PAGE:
To "values voters," the problem with Romney's campaign is not enough red meat -- and not enough Paul Ryan.
The mood at the Values Voter Summit, the Family Research Council's annual gathering of social conservatives in Washington, is nervous. A row of metal detectors, manned by very thorough TSA workers, guards the entrance, a reminder that a gunman with a backpack full of Chick-fil-A charged into the organization's lobby and shot a security guard last month. Between that and the fact that the Republican presidential ticket is behind in the polls, the right-wing persecution complex is at a particularly high pitch.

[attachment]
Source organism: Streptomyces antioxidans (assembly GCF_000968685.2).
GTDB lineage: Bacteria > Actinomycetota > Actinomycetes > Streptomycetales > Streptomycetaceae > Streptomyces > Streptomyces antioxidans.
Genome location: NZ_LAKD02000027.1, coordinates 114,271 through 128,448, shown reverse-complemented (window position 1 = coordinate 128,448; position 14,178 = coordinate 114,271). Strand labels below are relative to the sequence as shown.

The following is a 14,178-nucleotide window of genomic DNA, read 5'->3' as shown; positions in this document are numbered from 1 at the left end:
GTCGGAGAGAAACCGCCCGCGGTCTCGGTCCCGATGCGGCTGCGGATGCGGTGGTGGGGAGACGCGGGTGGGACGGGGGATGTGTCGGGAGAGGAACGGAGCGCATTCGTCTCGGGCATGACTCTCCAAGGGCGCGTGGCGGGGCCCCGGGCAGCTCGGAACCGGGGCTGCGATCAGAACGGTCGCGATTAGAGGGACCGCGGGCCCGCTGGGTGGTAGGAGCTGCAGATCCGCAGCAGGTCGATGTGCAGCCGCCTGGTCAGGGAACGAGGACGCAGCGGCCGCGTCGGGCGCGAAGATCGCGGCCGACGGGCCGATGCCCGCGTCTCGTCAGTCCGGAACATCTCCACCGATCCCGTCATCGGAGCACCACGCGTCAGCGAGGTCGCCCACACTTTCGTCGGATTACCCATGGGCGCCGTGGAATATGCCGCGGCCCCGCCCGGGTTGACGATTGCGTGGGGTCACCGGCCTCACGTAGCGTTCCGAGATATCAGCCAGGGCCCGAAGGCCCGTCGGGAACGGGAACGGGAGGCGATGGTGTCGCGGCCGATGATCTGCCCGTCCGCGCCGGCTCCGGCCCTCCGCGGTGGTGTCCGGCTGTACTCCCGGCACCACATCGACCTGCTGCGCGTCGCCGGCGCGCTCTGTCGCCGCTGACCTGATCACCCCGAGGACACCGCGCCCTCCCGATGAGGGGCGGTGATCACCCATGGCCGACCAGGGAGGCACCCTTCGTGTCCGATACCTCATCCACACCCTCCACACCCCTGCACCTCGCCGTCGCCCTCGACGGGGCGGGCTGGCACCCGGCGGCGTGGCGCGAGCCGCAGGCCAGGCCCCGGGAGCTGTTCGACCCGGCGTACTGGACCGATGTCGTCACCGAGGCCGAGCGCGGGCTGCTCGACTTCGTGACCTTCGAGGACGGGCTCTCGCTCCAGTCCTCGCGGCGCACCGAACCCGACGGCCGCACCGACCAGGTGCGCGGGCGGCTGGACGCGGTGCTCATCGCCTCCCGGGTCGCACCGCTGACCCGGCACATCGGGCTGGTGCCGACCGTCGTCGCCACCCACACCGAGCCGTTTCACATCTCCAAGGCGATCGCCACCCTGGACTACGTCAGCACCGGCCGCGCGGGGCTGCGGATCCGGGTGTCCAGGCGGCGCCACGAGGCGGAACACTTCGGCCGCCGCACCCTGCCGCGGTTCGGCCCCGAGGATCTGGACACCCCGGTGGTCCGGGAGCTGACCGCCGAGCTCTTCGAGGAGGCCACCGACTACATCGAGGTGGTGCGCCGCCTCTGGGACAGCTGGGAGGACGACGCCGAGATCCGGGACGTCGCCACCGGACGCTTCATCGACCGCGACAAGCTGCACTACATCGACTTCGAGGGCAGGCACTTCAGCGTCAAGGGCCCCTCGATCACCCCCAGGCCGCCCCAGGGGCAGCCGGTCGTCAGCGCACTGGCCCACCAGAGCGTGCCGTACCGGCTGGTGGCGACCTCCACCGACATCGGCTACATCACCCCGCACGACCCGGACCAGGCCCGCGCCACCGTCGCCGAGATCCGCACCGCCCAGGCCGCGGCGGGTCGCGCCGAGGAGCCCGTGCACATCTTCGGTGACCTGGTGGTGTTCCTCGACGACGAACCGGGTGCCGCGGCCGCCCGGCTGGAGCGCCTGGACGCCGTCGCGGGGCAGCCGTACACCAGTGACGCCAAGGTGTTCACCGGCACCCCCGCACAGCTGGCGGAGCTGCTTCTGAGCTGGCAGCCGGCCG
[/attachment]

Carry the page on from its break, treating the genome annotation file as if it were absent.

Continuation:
In the seven years the summit has been held, this is the first not to feature Mitt Romney, but he sent in his stead Paul Ryan, the vice-presidential nominee. And that, for this audience, was even better. "In this election, many millions of Americans count themselves as values voters, and I am one of them," Ryan said, to cheers.
Despite his reputation as primarily a fiscal wonk, Ryan is adept at speaking this crowd's language -- far more so than Romney. Ryan's speech segued smoothly from calling for stronger leadership in foreign affairs to a case for less government intervention in the economy to an anti-abortion clarion call. "'We're all in this together' -- it has a nice ring. For everyone who loves this country, it is not only true but obvious," Ryan says. "Yet how hollow it sounds coming from a politician who has never once lifted a hand to defend the most helpless and innocent of all human beings, the child waiting to be born."